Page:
An unspecified number of Tomahawk IIBs were sent to bolster Turkish neutrality in November 1941. Turkey was supplied with planes from both the Allies and the Axis during World War II.

The Tomahawk IIs were active in the Middle East from October of 1941 onward. They shared in the strafing of the retreating Axis troops. The ability of the Tomahawk to absorb an incredible amount of punishment became almost legendary. They served with Nos 2, 26, 73, 112, 136, 168, 239, 241, 250, 403, 414, 430 and 616 Squadrons of the RAF. They also served with Nos 2 and 4 Squadrons of the South African Air Force and No 3 Squadron of the Royal Australian Air Force. At low altitudes, the Tomahawk II was actually superior to the Bf 109, but this advantage rapidly disappeared when combat took place at altitudes above 15,000 feet. The weight which handicapped the performance of the Tomahawk did have one tangible benefit --- the rugged structure could absorb a terrific amount of battle damage and still allow the airplane to return to base. Although generally outclassed by the Bf 109, the Tomahawk was a capable fighter in the hands of experienced pilots such as Neville Duke. Wing Commander Clive Caldwell of the RAAF scored more than twenty victories while flying a Tomahawk in the Middle East. However, much of the opposition to the Tomahawk was provided by obsolescent fighter biplanes (e.g. Fiat CR-42) and underpowered, lightly armed fighter monoplanes such as the Fiat G-50 of the Regia Aeronautica. It had difficulty with the more advanced Macchi C-202 Folgore.

100 of the RAF Tomahawk IIBs were released to China and served with the American Volunteer Group (AVG) --- the famous "Flying Tigers". Company records list them as Model H81-A3. The Tomahawk IIB was more-or-less equivalent to the P-40C, but some sources list the Flying Tiger Tomahawks as being equivalent to the P-40B. There is confusion on this point.

It is with the Flying Tigers that the P-40 achieved immortality. Newly-promoted to Brigadier General in the Chinese Army, Claire Chennault went to the USA in November 1940 to recruit pilots for the AVG. The AVG came into existence in August 1941. General Chennault ordered 100 P-40s through a loan from the US government. By the time of Pearl Harbor, some 80 American pilots were serving with the AVG based at Kunming and Mingaladon. Contrary to popular understanding, the AVG did not actually enter combat until AFTER Pearl Harbor. The famous "shark's teeth" marking did not originate with the Flying Tigers, but was copied from the markings used by the Tomahawks of the RAF's No. 112 Squadron in North Africa.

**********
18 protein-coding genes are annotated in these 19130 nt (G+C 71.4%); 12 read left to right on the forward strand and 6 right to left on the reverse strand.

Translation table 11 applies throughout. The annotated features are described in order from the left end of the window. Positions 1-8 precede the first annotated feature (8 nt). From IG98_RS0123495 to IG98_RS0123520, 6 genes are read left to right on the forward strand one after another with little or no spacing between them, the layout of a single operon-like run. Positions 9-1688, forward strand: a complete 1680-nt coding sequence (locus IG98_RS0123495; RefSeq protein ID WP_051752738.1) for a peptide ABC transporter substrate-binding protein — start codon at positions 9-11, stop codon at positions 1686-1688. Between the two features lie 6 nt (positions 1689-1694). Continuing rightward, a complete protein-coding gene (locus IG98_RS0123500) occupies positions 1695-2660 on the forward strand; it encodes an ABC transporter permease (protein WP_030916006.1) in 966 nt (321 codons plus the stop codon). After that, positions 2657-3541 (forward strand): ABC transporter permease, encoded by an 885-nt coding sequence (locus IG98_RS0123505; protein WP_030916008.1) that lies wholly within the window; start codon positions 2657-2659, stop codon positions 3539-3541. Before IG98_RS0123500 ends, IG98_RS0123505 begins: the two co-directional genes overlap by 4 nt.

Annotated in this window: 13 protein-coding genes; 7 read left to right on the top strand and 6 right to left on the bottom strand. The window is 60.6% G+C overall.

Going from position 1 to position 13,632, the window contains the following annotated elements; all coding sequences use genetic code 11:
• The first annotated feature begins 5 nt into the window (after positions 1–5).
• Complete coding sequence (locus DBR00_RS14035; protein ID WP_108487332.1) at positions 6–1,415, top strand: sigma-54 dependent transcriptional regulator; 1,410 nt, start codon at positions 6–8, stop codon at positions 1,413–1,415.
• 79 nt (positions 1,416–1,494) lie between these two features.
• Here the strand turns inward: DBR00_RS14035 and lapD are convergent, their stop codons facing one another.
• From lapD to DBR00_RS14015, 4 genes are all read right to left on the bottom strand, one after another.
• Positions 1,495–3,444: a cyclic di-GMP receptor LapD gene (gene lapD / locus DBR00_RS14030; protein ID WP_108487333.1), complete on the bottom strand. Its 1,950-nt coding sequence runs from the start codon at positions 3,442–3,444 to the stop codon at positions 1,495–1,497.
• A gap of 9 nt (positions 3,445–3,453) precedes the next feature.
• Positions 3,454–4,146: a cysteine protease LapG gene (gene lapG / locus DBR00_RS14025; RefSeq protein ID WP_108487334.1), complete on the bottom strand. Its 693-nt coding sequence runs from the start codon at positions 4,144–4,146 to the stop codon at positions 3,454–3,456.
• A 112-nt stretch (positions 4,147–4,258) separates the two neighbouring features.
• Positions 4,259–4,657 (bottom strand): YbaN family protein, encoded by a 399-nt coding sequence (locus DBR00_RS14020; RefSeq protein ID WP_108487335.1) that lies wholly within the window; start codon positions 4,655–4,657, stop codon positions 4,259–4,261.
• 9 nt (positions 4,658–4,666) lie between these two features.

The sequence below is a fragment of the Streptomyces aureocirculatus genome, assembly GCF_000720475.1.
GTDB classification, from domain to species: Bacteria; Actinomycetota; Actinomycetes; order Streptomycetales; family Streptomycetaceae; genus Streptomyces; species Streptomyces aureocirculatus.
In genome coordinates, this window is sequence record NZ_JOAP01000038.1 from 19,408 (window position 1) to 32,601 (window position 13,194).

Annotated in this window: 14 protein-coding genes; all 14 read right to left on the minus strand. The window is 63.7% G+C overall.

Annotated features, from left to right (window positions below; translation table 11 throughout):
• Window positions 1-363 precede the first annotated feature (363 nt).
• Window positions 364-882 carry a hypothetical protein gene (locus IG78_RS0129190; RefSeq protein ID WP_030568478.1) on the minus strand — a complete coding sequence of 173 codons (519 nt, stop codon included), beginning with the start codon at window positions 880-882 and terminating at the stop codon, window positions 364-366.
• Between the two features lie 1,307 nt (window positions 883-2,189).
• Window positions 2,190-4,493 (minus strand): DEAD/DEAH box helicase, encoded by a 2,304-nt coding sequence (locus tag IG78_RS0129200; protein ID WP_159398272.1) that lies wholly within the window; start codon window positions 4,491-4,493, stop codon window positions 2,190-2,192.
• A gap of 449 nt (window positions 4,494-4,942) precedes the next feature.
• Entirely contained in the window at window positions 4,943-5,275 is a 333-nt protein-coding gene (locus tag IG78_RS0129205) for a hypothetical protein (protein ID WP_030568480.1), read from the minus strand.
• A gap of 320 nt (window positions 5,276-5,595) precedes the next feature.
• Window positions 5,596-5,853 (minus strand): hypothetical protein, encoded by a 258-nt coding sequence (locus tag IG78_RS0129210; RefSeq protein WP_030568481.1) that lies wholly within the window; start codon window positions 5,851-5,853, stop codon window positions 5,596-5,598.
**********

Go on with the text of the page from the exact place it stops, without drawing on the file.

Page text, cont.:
The AVG drew first blood on December 20, destroying six out of ten attacking Japanese bombers. When the AVG encountered the Japanese Zero for the first time, they initially underestimated the maneuverability of their opponent, and they lost two pilots on December 23. [Actually, the Dec. 20 encounter ended with three Kawasaki Ki-48 "Lily" bombers shot down and one force-landed in Vietnam. The retractable-gear aircraft that fought the AVG were Nakajima Ki-43 Hayabusa fighters, later called "Oscar" in the west.] It was soon learned that it was wise not to mix it up with the Zero on a one-to-one basis because of the inferior maneuverability and climb rate of the Curtiss, but instead to use the P-40's superior speed and diving ability to advantage. The most effective tactic against the Zero was a diving pass followed by a rapid departure from the scene. The P-40 gained a reputation for ruggedness which enabled many an AVG pilot to return safely home after his plane was damaged in combat.

[These files were written by Joe Baugher and posted here with his kind permission. Comments in brackets are mine. For Joe's files on later marks of the P-40, click here.]